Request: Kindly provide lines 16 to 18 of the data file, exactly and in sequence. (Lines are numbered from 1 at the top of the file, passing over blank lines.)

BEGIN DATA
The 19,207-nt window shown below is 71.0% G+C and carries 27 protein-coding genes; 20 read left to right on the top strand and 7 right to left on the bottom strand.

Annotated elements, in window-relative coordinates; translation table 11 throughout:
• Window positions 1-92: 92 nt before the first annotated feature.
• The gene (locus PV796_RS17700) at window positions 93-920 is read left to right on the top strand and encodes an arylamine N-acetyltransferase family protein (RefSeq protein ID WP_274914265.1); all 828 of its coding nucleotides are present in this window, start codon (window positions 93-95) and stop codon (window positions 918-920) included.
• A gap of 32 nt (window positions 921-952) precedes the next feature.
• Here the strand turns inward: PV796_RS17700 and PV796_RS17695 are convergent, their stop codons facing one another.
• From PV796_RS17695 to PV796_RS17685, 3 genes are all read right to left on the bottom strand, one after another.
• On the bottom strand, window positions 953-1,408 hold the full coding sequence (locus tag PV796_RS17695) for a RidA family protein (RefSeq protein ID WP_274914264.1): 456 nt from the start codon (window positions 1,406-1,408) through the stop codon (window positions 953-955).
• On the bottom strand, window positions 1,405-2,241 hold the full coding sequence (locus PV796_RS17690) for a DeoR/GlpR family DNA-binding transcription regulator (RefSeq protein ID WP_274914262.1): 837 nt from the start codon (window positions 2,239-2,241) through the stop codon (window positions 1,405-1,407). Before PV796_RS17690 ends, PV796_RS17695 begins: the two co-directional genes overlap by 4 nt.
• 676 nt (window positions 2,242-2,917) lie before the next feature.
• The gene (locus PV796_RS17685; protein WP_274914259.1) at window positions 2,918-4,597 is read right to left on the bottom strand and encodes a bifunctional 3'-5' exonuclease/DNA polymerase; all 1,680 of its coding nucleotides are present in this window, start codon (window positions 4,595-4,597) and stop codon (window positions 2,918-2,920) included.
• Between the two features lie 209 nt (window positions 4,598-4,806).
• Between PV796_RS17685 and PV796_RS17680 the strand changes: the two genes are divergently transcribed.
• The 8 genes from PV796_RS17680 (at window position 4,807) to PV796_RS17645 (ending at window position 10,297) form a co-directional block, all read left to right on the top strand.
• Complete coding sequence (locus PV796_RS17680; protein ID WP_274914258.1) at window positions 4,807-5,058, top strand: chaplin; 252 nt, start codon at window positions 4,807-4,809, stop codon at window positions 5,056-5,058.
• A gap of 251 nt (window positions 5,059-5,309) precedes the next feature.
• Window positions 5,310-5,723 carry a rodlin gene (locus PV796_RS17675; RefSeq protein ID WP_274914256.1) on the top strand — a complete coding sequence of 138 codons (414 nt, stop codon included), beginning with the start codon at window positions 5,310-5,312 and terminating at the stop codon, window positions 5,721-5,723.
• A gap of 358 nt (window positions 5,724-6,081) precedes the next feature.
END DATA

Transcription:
• A gap of 251 nt (window positions 5,059-5,309) precedes the next feature.
• Window positions 5,310-5,723 carry a rodlin gene (locus PV796_RS17675; RefSeq protein ID WP_274914256.1) on the top strand — a complete coding sequence of 138 codons (414 nt, stop codon included), beginning with the start codon at window positions 5,310-5,312 and terminating at the stop codon, window positions 5,721-5,723.
• A gap of 358 nt (window positions 5,724-6,081) precedes the next feature.